When Ballmer retired from Microsoft in 2014, he initially rejected becoming a philanthropist, believing that the taxes he paid were good enough. But upon wondering where that money was spent, he fell into a data rabbit hole that encouraged him to begin working with the University of Pennsylvania. The result is what is being described as a truly nonpartisan look at revenue and spending across the US.
Screaming sirens serenaded Dallas residents in the early morning hours Saturday after a cyberattack set off the city’s emergency warning system.
All of the city’s 156 sirens were set off more than a dozen times, The Dallas Morning News reported.
Officials have not yet identified the perpetrator of the attack, the city’s Office of Emergency Management Director Rocky Vaz told the newspaper, but he expressed confidence that it was someone outside the Dallas area.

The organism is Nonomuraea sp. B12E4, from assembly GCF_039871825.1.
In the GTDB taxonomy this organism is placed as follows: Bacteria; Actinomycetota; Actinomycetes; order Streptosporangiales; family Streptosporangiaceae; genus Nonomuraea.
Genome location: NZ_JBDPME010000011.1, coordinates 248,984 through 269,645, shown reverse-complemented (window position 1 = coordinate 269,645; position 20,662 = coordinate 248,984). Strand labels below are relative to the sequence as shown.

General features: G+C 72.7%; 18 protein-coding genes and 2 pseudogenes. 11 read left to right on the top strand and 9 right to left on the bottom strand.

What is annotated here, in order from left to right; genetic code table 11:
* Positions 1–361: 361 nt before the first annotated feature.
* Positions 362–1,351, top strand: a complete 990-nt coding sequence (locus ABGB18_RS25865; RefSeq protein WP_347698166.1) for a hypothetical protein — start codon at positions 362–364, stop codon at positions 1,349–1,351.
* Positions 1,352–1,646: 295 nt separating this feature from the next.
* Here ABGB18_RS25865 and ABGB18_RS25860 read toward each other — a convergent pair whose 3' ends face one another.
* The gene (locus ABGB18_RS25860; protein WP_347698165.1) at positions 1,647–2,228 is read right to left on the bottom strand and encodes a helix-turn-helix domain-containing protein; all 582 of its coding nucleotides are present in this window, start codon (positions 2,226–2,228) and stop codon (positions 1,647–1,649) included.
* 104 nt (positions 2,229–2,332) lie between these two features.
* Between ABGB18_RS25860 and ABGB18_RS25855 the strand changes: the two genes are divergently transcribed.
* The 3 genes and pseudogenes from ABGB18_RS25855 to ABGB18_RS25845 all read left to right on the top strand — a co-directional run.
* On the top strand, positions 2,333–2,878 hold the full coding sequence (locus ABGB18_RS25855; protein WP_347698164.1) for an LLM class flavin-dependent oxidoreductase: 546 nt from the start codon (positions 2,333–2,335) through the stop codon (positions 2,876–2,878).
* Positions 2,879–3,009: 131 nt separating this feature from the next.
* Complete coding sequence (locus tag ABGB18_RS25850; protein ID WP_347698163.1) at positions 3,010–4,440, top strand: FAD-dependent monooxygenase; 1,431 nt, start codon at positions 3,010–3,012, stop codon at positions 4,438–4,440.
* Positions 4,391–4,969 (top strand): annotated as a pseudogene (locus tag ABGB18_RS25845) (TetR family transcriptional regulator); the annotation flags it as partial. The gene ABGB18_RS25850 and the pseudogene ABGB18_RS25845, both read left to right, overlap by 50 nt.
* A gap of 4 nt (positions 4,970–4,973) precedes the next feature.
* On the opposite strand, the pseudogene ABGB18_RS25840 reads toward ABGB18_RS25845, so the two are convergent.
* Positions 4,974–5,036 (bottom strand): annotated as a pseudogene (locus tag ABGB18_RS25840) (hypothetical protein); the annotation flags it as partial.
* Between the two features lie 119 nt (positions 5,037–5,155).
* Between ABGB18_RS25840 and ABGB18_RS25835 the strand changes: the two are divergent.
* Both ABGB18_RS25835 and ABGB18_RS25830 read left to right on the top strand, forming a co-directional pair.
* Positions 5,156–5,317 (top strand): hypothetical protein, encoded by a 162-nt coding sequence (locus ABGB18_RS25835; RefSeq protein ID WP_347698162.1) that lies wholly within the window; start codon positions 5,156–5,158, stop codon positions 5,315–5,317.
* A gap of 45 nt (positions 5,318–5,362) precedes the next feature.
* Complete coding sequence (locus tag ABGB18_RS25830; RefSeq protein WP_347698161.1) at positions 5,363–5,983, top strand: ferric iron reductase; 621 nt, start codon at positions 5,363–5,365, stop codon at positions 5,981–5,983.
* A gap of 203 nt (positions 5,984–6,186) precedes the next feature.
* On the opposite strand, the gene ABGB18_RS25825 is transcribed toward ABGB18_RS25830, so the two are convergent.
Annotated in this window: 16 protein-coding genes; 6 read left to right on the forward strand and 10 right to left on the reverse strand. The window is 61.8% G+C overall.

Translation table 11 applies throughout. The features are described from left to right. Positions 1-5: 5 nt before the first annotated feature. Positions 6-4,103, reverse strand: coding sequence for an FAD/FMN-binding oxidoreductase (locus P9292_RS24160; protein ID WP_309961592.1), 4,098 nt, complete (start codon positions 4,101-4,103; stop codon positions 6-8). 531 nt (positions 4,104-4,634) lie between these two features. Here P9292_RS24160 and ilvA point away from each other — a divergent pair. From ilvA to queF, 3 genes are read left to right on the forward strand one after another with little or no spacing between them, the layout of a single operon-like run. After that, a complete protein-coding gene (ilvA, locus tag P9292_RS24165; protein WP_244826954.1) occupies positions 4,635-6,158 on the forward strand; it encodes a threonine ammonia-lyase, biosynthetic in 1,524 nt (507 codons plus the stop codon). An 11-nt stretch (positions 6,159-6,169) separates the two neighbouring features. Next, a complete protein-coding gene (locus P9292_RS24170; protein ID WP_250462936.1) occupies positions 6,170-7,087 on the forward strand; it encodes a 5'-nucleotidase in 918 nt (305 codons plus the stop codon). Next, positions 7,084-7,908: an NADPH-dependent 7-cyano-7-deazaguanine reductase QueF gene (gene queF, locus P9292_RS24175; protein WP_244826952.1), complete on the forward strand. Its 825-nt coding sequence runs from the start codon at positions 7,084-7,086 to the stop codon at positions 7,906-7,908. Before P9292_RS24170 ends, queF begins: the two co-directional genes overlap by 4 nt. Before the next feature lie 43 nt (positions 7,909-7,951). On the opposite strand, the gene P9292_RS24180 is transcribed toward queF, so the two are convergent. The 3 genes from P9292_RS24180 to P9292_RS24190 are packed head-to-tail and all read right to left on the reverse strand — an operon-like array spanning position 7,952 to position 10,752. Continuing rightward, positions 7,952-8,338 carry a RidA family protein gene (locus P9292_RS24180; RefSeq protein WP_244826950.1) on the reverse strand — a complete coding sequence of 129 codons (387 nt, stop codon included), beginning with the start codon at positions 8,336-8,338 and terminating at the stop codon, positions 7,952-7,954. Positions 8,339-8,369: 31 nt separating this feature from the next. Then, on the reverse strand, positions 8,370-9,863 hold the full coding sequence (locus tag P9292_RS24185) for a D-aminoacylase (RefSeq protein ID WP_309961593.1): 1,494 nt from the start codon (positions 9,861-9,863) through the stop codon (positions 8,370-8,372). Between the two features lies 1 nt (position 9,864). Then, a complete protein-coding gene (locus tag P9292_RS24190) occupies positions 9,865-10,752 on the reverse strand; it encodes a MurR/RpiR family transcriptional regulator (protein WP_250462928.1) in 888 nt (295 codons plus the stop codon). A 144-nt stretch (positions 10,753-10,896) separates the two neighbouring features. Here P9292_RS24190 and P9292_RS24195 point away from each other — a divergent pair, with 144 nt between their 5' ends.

For years, Apple and Qualcomm have worked together on technology that’ goes inside your iPhone and iPad. Qualcomm specifically handles a lot of the modem chips that connect devices to cellular or WiFi networks, and are crucial to any mobile hardware. Since Apple needed a lot of chips, Qualcomm supplied them, and everything seemed good — until January when Apple filed a $1 billion lawsuit claiming Qualcomm charged royalties on tech it had nothing to do with, and then followed up with two antitrust lawsuits in China.
Tonight, Qualcomm has responded with a lawsuit of its own (you can grab the 139 page PDF here), claiming that Apple is in the wrong, and has breached its contract with the company.